OC-13 - Safe and effective use of direct oral anticoagulants (DOAC) versus conventional anticoagulation for the treatment of cancer-related venous thromboembolism.
Thromb Res. 2016 Apr;140 Suppl 1:S173-4
Authors: Ross JA, Miller M, Hernandez CR
INTRODUCTION: Cancer is a risk factor for the development of venous thromboembolism (VTE). The standard of care for the treatment of cancer-related VTE is a low molecular weight heparin (LMWH) formulation. The treatment for these events can be painful, lengthy, and expensive. The development of DOAC has created new options for the treatment of VTE. Data from a recent systematic review suggested that the safety and effectiveness of DOAC in patients with cancer is equivalent to that of traditional therapies. If equivalent to LMWH, the use of DOAC in the treatment of cancer-related VTE would reduce the risk of VTE recurrence while giving patients freedom from subcutaneous injections.
AIM: Our primary aim was to determine the rate of VTE recurrence in patients on anticoagulation. Secondary aims were determination of the rate of anticoagulant-associated clinically relevant bleeding and VTE recurrence-free survival.
MATERIALS AND METHODS: We performed retrospective analysis (2014-2015) of the electronic medical records (EMR) of adult patients with cancer-related VTE treated with anticoagulation. We selected 122 patients for our final analysis according to the inclusion criteria. Demographic, laboratory, cancer diagnosis, and VTE diagnosis data were collected. We documented VTE recurrence as well as clinically relevant bleeding. Non-parametric statistical procedures were used to determine differences in variables associated with this study among the anticoagulant class groups, with a test significance level of 0.05.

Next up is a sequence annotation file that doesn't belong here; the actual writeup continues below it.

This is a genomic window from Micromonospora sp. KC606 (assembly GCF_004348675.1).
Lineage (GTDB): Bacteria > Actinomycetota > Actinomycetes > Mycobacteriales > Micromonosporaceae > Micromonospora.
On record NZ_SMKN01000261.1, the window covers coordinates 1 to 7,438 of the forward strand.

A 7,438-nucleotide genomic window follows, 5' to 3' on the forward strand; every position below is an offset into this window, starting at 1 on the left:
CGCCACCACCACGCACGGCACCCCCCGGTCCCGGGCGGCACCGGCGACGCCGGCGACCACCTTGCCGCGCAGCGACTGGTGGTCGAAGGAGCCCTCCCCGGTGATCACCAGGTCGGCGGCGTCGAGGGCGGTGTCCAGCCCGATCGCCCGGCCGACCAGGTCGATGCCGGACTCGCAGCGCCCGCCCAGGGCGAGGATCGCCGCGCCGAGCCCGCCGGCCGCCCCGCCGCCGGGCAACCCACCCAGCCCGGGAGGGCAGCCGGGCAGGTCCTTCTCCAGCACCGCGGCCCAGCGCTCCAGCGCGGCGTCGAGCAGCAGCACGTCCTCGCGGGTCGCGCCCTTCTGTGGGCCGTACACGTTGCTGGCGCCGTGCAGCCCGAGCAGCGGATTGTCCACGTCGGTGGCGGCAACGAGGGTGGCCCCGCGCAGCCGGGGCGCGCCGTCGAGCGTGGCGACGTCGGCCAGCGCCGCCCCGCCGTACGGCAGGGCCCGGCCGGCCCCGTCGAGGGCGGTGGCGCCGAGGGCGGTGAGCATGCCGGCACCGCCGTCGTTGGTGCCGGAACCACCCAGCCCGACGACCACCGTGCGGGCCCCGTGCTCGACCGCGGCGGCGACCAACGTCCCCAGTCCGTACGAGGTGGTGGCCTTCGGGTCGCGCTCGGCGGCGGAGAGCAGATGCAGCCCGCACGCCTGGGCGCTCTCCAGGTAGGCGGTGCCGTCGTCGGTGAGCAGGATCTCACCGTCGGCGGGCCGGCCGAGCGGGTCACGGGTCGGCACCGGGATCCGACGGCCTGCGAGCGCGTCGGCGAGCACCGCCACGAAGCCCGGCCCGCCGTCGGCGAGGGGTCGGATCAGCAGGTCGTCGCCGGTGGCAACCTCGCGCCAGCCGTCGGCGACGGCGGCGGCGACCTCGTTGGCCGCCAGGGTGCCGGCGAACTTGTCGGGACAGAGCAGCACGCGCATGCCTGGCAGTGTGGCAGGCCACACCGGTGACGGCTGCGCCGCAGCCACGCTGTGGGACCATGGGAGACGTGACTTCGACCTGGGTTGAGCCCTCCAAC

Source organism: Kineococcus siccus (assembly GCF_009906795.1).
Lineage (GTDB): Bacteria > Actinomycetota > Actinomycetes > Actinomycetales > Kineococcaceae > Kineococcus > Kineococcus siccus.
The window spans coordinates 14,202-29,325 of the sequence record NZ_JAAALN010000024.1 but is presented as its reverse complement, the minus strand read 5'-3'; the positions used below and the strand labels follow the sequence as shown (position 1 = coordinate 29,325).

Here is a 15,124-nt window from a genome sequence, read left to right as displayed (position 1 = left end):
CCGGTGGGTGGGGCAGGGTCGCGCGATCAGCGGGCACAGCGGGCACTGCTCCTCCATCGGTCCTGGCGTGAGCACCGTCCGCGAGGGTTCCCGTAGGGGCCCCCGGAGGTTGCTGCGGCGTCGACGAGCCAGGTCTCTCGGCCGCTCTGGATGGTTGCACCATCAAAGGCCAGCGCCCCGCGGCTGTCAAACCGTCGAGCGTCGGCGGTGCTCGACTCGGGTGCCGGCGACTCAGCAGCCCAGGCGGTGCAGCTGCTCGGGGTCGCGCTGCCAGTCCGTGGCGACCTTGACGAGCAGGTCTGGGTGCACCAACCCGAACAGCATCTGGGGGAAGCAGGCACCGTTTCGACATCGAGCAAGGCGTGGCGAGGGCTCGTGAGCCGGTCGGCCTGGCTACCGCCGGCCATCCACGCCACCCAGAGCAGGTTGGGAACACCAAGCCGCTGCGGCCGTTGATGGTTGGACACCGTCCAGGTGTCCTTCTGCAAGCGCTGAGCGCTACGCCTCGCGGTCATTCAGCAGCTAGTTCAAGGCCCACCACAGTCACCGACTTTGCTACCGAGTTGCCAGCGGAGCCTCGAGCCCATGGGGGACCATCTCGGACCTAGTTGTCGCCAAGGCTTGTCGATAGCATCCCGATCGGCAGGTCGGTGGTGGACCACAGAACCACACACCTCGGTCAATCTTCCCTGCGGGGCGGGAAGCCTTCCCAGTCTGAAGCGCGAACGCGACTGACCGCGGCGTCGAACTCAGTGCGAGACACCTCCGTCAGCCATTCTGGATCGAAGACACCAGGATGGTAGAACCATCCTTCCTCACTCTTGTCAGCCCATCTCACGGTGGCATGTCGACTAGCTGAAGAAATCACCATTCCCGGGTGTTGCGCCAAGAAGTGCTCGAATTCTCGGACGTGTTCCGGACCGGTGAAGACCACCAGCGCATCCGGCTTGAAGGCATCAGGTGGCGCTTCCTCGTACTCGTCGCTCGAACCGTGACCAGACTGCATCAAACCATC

RESULTS: Among 122 patients, 89 (73%) were treated with LMWH, 26 (21%) were treated with DOAC, and 7 (6%) were treated with warfarin. The majority of VTE occurred in patients with advanced disease. The most common index event was pulmonary embolism (49%) followed by catheter-associated deep venous thrombosis (DVT) (24%). Recurrence of VTE occurred in 7.7% of patients receiving DOAC and 7.9% of patients receiving LMWH (P=NS). Major bleeding occurred more often with the use of DOAC (11.5%) than with LMWH (10.1%), but non-major bleeding was more common in patients receiving LMWH (9.0% versus 7.7%). These differences were not statistically significant. There was no mortality attributed to bleeding complications. The VTE recurrence-free survival rates were not statistically different among LMWH versus DOAC (Figure 1).
CONCLUSIONS: Recurrence of cancer-associated VTE is not uncommon, and the treatment of VTE has significant hemorrhagic risks. Our analysis suggests that there is no significant difference in the rate of VTE recurrence and anticoagulant-related bleeding when using oral DOACs versus LMWH. Further studies are needed to compare the safety and effectiveness of these methods of anticoagulation.
PMID: 27161685 [PubMed - in process]